BAKERSFIELD, Calif. (KGET) — It was Feb. 19, 2020. Katie Coughenour walked into a restroom a few steps down the hall from the front door of Aspire Behavioral Health, her counseling program, and locked the door.
She did not walk out.
Locked inside, she pulled out a small square sheet of aluminum foil, laid a crushed blue pill on top, heated it from the bottom with a cigarette lighter, brought a cut-off plastic straw to her lips and leaned in — slowly inhaling the swirling smoky vapor.
Yes, a pill. Counterfeit oxycodone — active ingredient, fentanyl, a lethal substance manufactured, in this case, not under sterile, pharmacologically rigorous conditions, but most likely in the kitchen or a garage of an illicit drug operation in L.A. or Mexico.
And, as happened with 124 other people in Kern County last year, most of them under 30 and white, it killed her.
Katie Coughenour — just 18 years old — was no hardened crackhead, no addled drug addict.
“Oh, she was really pretty,” said her friend, Corynne Engstrand. “I loved her freckles and she had the brightest eyes. She had pale skin, but it looked like porcelain, so super cute with the freckles. I loved it. And a cute little button nose.”
Engstrand said Katie was her “twin flame” — close friends sometimes too much alike.
Katie was, “very, very loud, would want to make friends with everybody, super funny,” Engstrand said. “She could make me laugh so hard I would get the hiccups.”
On Feb. 19, 2021, the anniversary of that fateful day she locked herself in the bathroom, some of Katie’s friends and relatives gathered in Emerald Cove Park in northwest Bakersfield, to send her their personal messages — scribbled on helium balloons. Purple balloons, her favorite color.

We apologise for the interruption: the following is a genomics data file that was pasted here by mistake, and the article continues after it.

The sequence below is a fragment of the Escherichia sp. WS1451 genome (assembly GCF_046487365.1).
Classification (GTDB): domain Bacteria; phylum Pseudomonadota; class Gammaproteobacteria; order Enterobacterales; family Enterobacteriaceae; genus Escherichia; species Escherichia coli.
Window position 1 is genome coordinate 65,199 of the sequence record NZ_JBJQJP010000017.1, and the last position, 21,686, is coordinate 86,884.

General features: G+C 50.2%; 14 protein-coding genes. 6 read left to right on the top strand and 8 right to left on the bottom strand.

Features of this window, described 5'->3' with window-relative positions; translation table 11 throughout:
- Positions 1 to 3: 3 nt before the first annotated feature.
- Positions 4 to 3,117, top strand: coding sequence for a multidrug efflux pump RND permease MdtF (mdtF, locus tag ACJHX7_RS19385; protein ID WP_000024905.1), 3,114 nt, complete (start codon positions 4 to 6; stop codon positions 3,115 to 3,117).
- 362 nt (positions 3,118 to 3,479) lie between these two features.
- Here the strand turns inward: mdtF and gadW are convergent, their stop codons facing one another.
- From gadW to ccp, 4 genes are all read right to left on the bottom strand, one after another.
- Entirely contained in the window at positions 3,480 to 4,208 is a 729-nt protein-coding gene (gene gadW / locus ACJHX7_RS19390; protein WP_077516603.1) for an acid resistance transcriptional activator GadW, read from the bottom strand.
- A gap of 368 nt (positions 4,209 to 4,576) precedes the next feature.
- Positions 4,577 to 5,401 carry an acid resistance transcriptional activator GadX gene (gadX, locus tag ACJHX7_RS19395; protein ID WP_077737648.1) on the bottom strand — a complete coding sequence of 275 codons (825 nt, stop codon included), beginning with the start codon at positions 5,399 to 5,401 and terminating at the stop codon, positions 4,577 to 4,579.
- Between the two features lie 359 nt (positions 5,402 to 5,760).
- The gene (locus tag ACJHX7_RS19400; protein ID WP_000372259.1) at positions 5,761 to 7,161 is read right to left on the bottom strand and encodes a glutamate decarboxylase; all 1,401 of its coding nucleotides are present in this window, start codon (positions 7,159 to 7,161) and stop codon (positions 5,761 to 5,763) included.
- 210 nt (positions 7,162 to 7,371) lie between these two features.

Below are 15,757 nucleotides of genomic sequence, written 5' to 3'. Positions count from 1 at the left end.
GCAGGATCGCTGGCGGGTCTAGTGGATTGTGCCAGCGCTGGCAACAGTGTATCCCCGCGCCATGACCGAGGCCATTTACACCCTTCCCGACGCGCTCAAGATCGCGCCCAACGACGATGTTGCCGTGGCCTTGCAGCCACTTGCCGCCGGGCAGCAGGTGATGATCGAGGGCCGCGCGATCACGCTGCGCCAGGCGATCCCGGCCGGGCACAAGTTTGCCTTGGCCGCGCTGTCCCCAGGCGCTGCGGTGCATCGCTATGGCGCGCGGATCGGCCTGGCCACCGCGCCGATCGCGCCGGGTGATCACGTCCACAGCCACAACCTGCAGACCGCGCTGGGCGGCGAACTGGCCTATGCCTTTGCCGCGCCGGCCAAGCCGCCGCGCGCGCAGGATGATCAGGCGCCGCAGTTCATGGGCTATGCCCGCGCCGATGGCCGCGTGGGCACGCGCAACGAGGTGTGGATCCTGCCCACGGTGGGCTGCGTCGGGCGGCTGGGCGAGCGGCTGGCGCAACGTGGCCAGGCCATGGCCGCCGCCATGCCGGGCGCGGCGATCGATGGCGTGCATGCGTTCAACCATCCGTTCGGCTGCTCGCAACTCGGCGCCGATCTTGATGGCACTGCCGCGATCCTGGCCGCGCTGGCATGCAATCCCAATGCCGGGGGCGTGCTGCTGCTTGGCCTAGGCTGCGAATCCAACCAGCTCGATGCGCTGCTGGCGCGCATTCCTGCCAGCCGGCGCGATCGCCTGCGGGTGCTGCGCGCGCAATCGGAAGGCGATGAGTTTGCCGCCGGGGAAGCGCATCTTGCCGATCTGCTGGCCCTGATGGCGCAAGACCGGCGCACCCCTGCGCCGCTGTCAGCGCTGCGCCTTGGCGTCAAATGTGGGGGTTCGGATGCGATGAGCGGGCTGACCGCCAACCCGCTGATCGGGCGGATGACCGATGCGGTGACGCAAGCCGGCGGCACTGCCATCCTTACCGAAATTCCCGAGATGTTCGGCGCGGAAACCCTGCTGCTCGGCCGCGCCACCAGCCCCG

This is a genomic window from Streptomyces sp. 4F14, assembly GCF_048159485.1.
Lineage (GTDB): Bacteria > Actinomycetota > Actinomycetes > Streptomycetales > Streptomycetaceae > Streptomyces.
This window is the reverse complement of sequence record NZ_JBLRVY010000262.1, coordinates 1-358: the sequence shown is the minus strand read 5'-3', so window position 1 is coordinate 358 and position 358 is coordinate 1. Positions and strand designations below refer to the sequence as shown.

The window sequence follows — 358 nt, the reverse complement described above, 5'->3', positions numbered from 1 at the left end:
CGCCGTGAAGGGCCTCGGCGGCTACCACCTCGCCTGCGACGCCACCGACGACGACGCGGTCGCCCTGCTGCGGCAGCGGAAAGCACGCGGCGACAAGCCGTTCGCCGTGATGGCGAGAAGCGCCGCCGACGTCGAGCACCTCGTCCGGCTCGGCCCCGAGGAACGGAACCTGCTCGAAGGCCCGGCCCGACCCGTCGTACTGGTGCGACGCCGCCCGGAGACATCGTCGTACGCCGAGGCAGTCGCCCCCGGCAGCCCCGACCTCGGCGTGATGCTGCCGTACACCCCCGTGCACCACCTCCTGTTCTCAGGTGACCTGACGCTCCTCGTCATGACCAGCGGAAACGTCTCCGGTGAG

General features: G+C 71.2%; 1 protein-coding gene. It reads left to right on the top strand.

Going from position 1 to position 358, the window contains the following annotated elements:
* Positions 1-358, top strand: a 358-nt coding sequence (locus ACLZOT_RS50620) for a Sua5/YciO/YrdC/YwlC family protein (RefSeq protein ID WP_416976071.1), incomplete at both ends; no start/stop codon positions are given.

Katie’s mother Casey Jackson still can’t quite let her daughter go. She spoke to her in a special way on Katie’s birthday last year — the first since her passing — delivering 1,800 ladybugs to friends and family members, who simultaneously at dusk sent them flying into the San Joaquin Valley sky. Then again at Christmas with two dozen Chinese lanterns that ascended into the black sky with slow, steady determination.
Then, on this awful, heartbreaking anniversary, balloons.
A group of 20 gathered in the park that afternoon to release their messages to Katie into the pale winter sky.
“Where are they going?” one woman asked the boy standing beside her as, together, they watched the balloons ascend.
“They’re going to heaven to Katie,” he answered.
Magda Broekere was there to write a balloon message to Katie and send it aloft. Katie lived for a time at Broekere’s sober living home, Amethyst. On this day, Broekere wanted not only to honor Katie’s memory, she wanted to make an impression on two of her current charges at Amethyst who had accompanied her.
“I like having them come to something like this,” Broekere said, “so they can see how it affects the families and see how absolutely real it is, too, because that’s something somebody with addiction, they’re not thinking about that. Seeing the mom, seeing the grandma, still completely so brokenhearted — and I don’t think that ever goes away.”